Despite all the innuendo, there’s nothing unusual about the way the government is counting coronavirus deaths,   as we have previously explained . In any crisis — whether it’s a pandemic   or a hurricane   — people with preexisting conditions will die. The standard for attributing such deaths to the pandemic is to determine whether those people would have died when they did if the current crisis had never happened.

When it comes to the coronavirus, the data is clear: COVID-19 is much more likely to   kill you if your system has already been compromised by some other ailment , such as asthma, HIV, diabetes mellitus, chronic lung disease or cardiovascular disease. But that doesn’t mean patients with those health problems would have died this week (or last week, or next month) no matter what. The vast majority of them probably wouldn’t have. COVID-19 was the cause of death — the disease that killed them now, and not later.

A closer look at the CDC data, meanwhile, reveals that many of the comorbidities listed by medical providers are complications   caused   by COVID-19 rather than chronic conditions that predated infection: heart failure, renal failure, respiratory failure, sepsis and so on.

Feverishly creating a baseless fiction from two threads of unrelated information — the additional Medicare payments and the CDC update about comorbidities — is a classic conspiracy-theorist move. But that doesn’t make it true.


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“Let there not be any confusion,” Dr. Anthony Fauci, the nation’s top infectious disease expert,   said Tuesday . “It’s not 9,000 deaths from COVID-19. It’s 180,000-plus deaths.”

“The point that the CDC was trying to make was that a certain percentage of [deaths] had nothing else but COVID,” Fauci continued. “That does not mean that someone who has hypertension or diabetes who dies of COVID didn’t die of COVID-19. They did.”

In reality, it’s more likely that the U.S. is undercounting rather than overcounting COVID-19 deaths. According to a recent   New York Times analysis   of CDC estimates, at least   200,000 more people   than usual died in the U.S. between March and early August — meaning that the official COVID-19 death count, which hit 140,000 over the same period, is probably too low.

In the Hawkeye State, COVID-19 had killed at least 1,125 as of Wednesday afternoon. Over the past week, the state has reported an average of 1,177 cases per day, an increase of 124 percent from the average two weeks earlier. Its positive testing rate   has risen from 10 percent to 18.5 percent since then .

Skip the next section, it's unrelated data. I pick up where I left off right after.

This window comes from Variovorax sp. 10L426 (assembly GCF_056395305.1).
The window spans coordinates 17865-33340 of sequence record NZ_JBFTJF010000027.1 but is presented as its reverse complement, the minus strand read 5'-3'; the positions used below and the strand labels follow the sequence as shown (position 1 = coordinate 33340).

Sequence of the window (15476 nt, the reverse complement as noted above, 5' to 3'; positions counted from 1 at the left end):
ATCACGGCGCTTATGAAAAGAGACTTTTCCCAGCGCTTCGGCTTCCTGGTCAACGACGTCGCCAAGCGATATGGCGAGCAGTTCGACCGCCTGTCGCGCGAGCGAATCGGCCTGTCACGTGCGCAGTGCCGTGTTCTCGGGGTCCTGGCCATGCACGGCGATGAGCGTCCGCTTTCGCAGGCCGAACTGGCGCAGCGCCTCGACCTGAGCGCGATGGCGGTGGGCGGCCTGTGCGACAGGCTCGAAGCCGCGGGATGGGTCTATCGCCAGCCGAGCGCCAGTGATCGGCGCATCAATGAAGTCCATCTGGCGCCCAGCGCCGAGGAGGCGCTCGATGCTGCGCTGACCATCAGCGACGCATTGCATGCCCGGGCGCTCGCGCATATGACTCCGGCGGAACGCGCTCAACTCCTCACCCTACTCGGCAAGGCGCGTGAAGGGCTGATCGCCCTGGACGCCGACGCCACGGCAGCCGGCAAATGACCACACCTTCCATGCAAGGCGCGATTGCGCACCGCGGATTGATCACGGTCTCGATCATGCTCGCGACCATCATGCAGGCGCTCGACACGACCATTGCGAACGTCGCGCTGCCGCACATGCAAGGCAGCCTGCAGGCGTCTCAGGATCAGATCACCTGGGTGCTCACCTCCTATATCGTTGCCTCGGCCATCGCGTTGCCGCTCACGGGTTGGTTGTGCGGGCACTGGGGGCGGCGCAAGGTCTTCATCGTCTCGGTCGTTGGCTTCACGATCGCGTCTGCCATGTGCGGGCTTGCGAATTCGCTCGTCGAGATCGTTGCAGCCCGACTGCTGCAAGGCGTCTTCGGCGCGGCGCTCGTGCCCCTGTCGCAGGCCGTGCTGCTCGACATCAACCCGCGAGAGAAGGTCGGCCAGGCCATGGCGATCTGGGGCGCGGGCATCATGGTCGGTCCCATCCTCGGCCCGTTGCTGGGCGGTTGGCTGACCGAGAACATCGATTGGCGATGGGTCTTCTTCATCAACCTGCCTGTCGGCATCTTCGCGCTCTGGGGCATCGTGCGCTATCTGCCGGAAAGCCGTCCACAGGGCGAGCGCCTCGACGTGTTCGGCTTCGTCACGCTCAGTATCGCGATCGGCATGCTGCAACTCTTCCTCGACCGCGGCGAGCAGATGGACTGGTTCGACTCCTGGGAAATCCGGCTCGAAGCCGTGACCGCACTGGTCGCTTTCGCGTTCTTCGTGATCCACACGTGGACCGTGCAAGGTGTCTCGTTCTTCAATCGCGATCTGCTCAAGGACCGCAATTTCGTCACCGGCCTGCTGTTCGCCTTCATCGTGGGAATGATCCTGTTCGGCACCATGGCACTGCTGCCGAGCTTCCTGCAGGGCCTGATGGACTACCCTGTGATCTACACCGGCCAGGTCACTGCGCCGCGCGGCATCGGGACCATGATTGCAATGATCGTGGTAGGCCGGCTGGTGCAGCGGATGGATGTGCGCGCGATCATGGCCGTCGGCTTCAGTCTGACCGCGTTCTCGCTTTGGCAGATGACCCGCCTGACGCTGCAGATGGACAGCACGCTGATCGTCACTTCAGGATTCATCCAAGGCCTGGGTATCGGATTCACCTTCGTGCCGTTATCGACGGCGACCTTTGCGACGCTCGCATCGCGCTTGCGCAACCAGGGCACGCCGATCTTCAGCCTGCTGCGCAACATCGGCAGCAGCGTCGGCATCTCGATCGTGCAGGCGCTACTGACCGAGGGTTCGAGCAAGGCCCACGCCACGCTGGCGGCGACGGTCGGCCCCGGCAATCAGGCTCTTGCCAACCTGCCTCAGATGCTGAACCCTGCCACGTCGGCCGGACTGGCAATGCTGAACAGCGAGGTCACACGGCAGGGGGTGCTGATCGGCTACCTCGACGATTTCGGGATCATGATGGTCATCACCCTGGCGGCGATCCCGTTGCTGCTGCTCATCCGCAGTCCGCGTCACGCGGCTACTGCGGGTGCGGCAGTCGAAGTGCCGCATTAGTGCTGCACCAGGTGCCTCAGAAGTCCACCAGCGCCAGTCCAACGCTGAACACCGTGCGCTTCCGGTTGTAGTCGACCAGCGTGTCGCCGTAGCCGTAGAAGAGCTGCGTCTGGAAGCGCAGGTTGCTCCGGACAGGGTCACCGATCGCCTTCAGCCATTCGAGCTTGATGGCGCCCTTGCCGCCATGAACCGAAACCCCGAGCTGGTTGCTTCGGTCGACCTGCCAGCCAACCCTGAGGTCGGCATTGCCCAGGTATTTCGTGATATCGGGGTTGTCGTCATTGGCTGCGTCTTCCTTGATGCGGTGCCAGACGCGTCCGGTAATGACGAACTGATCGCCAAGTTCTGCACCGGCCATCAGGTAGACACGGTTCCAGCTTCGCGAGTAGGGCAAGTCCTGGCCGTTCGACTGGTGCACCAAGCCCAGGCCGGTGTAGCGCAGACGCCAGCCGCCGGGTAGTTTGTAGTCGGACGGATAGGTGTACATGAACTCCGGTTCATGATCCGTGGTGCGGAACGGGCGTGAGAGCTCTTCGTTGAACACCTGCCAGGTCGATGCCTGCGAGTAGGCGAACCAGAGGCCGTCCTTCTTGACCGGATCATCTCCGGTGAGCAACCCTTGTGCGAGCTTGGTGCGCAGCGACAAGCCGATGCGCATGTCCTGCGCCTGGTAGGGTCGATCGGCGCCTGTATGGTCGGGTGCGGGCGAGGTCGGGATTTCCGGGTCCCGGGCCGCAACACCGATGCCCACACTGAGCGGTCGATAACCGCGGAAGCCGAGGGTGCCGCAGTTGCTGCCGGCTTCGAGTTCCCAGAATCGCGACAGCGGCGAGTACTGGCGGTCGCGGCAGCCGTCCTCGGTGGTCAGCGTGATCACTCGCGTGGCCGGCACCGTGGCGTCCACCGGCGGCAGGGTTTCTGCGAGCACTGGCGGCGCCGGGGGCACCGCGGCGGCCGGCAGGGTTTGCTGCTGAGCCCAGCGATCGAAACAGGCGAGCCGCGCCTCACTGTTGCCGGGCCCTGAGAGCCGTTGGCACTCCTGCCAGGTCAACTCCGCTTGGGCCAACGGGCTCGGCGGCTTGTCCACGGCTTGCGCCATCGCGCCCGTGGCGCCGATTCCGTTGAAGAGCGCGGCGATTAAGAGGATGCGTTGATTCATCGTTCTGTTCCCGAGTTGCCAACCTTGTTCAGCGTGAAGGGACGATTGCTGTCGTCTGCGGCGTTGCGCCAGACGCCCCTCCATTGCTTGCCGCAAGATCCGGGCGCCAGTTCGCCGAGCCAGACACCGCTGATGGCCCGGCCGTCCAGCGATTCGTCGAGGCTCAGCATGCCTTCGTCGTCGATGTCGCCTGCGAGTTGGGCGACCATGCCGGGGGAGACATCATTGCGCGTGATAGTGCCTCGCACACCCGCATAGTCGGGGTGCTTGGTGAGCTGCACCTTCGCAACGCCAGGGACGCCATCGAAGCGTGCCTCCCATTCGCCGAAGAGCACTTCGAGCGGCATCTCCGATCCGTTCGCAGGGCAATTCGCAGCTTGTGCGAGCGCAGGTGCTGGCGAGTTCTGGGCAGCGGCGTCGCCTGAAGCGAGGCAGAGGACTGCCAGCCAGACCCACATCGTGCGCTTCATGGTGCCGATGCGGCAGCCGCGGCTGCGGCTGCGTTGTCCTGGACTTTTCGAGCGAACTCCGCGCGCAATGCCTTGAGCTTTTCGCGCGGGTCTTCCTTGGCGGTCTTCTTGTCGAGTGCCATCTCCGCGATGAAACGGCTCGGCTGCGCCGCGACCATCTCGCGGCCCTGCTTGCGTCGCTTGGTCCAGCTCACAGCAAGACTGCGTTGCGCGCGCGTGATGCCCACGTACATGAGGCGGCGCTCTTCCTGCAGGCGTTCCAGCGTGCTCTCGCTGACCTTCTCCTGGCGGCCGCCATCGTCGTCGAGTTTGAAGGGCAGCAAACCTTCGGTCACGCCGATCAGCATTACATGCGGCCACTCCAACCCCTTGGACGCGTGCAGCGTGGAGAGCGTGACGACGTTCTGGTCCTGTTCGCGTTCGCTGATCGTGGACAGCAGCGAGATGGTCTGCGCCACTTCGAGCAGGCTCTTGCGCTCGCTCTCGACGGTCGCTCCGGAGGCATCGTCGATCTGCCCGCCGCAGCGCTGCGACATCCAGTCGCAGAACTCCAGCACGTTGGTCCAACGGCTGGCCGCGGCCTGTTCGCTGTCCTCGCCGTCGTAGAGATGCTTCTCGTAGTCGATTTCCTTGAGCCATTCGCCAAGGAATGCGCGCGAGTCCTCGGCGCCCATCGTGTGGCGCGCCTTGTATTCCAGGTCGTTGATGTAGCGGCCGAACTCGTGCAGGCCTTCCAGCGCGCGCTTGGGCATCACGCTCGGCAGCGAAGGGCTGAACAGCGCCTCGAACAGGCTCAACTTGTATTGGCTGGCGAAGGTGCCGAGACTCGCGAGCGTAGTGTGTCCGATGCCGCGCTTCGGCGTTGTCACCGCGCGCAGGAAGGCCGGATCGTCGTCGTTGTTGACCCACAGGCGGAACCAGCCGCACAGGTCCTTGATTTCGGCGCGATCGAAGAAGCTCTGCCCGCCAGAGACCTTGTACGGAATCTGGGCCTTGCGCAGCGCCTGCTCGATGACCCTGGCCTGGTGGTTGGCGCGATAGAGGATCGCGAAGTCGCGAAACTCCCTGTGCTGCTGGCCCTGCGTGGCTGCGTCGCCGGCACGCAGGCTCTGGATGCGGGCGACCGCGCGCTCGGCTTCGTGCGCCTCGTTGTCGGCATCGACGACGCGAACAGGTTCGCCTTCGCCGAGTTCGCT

So while Republican lawmakers such as Ernst seek to downplay the lethality of the virus, Theresa Greenfield, Iowa’s Democratic Senate candidate, seized on her opponent’s baseless claim to underscore the gravity of the situation in one of   the only states in America where the pandemic is getting worse .

“It’s appalling for you to say you’re ‘so skeptical’ of the toll this pandemic has on our families and communities across Iowa,” Greenfield   tweeted   Tuesday, addressing the senator. “We need leaders who will take this seriously.”





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Tessylo
1  seeder  Tessylo    3 weeks ago

Earlier this week, Iowa Republican Sen. Joni Ernst became the first member of “   the world’s greatest deliberative body   ” to embrace a false online conspiracy theory that seeks to minimize the danger of COVID-19 by claiming only a few thousand Americans have died from the virus — not the      185,000 reported by state and local health agencies and hospitals   .

Ernst, who described herself as “so skeptical” of the official death toll, even went so far as to echo the nonsense argument spread by QAnon and other right-wing conspiracy-mongers that medical providers who have risked their own lives and health to treat COVID-19 patients have been attributing non-COVID deaths to the virus to rake in extra cash from the federal government.

“These health-care providers and others are reimbursed at a higher rate if COVID is tied to it, so what do you think they’re doing?” Ernst,    who is facing a tight reelection race  , said Monday at a campaign stop near Waterloo, Iowa, according to a    report by the Waterloo-Cedar Falls Courier  .